Is that a jockey on his back?

For the last few years I have been meeting a couple of friends in Dublin at the end of October to go racing; John is from Northern Ireland and Bernard is English but both live in England. They will appear in later segments as they are also my Cheltenham pals but, for now, it is enough to know the following:

Bernard used to report to me when we worked in the pub business, I used to report to John at the same company, Bernard and John used to share rooms until Bernard’s snoring got too much, John would then want to share with me, I have a recently implemented policy of not rooming with previous bosses, we now have separate rooms. We sometimes drink too much, we always bounce back the next day and every day is a repeat of the previous day. A bit like Edge of Tomorrow if you like; a great film with a lousy title. Obviously we don’t die like Tom Cruise but we sometimes feel like we might.

Anyway for our October 2013 trip we were going to change it up. Instead of arriving on Saturday morning John and Bernard would come in on Friday, we would give Dundalk a crack on Friday night and go to Leopardstown on the Saturday. We would also, and this is the important part (or relevant as you may be thinking), meet Peter at the Curragh to watch Bay of Freedom gallop.

I had explained to the guys that Bay of Freedom had only been broken a few weeks earlier so I wasn’t expecting much to see but it would be fun anyway. When we got there the horse was just being unloaded (it’s about 15 minutes from the stables to the Curragh) and so we piled into Peter’s SUV (does he have one of them as well as the Mercedes?) and went to the end of the Old Vic gallop; an all-weather gallop; I think Peter likes this gallop as it’s 7 furlongs (7/8 mile) and pretty much uphill all the way. It’s pretty famous and good test. I forget who Bay of Freedom was working with but he worked well upsides and looked good considering he had never had anyone sit on him until two months earlier. I assumed that was it as we got back in the SUV but was I completely wrong?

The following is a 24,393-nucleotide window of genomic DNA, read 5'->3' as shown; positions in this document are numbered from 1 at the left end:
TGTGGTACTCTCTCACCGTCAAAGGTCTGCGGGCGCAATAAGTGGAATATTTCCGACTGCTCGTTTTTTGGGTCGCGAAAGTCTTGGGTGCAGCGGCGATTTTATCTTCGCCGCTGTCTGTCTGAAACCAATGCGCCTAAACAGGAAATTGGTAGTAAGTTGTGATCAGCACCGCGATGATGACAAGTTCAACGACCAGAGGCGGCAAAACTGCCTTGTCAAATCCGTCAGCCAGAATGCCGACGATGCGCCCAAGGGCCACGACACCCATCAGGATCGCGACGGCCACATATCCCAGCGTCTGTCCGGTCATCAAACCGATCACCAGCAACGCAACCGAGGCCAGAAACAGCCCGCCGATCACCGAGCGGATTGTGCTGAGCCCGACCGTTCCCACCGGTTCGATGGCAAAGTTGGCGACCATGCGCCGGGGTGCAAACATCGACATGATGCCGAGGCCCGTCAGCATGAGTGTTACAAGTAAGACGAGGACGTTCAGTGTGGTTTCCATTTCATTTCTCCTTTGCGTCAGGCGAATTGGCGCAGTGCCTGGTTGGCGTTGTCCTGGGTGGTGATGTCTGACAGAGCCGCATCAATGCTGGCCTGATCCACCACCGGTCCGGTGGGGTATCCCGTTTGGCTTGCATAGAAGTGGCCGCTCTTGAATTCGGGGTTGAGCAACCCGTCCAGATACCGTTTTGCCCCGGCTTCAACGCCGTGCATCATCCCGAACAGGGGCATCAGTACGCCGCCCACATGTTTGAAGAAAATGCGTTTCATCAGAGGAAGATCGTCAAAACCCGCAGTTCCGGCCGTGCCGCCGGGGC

We went to the schooling grounds and the horse trotted around to us and it looked for all the world like he was going to jump a couple of hurdles. Obviously, with him only recently having been broken, that was out of the question so I just waited for Peter to tell us what was going on. A minute later after Bay of Freedom had jumped the three hurdles in front of us I had my answer! What was Peter thinking? Was he crazy? Turns out that he had been jumping hurdles on a couple of occasions now and was considered pretty good (I almost said a ‘natural’ but will leave that judgement to his first hurdle race). It was pretty brave of Peter to not only have had him jumping so quickly but also to have him school in front of me. In all honesty, it was a little underwhelming: he was looking around a lot, taking it all in and then proceeded  to try and kick the first hurdle out of the ground . Second time down the line of three hurdles he was a bit more fluent but nothing that reminded you of Istabraq ( a 3-time Champion Hurdler and one of the greatest hurdlers ever). I almost wished we had left it at the gallop as the jumping left me a little deflated; but, being me, I had decided that he must really be a natural jumper if Peter was happy to let him jump when I was there and that it was obviously stage fright rather than any lack of aptitude that had overcome him. In fact, by the time we sat down for coffee I was starting to dream of him hurdling pretty soon after his first race (which, based on initial conversations, wouldn’t be until the following April anyway).

Bernard and John loved the entire experience and it was wonderful to be on the gallops again. It’s too easy to forget what a privilege it is to be able to get close to these horses and  to be at the Curragh.